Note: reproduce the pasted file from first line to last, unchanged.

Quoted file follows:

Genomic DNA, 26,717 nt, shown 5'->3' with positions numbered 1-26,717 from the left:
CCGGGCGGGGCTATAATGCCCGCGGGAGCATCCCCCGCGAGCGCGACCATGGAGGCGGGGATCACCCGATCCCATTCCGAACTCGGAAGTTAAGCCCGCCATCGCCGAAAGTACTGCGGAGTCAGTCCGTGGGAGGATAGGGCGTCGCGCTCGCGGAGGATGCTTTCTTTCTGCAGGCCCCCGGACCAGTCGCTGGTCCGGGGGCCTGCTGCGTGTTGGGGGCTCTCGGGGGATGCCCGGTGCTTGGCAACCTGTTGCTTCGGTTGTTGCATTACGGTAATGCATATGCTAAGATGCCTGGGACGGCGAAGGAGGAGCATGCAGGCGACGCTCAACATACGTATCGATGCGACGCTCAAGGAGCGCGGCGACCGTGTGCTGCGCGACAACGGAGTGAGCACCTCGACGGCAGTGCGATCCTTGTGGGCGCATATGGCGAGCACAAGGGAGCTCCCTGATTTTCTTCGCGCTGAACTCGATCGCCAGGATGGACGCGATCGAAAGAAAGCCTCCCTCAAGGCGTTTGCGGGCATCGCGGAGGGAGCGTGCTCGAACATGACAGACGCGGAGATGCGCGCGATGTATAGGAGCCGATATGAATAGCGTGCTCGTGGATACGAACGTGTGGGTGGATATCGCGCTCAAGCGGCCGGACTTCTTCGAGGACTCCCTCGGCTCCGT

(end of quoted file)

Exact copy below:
Genomic DNA, 26,717 nt, shown 5'->3' with positions numbered 1-26,717 from the left:
CCGGGCGGGGCTATAATGCCCGCGGGAGCATCCCCCGCGAGCGCGACCATGGAGGCGGGGATCACCCGATCCCATTCCGAACTCGGAAGTTAAGCCCGCCATCGCCGAAAGTACTGCGGAGTCAGTCCGTGGGAGGATAGGGCGTCGCGCTCGCGGAGGATGCTTTCTTTCTGCAGGCCCCCGGACCAGTCGCTGGTCCGGGGGCCTGCTGCGTGTTGGGGGCTCTCGGGGGATGCCCGGTGCTTGGCAACCTGTTGCTTCGGTTGTTGCATTACGGTAATGCATATGCTAAGATGCCTGGGACGGCGAAGGAGGAGCATGCAGGCGACGCTCAACATACGTATCGATGCGACGCTCAAGGAGCGCGGCGACCGTGTGCTGCGCGACAACGGAGTGAGCACCTCGACGGCAGTGCGATCCTTGTGGGCGCATATGGCGAGCACAAGGGAGCTCCCTGATTTTCTTCGCGCTGAACTCGATCGCCAGGATGGACGCGATCGAAAGAAAGCCTCCCTCAAGGCGTTTGCGGGCATCGCGGAGGGAGCGTGCTCGAACATGACAGACGCGGAGATGCGCGCGATGTATAGGAGCCGATATGAATAGCGTGCTCGTGGATACGAACGTGTGGGTGGATATCGCGCTCAAGCGGCCGGACTTCTTCGAGGACTCCCTCGGCTCCGT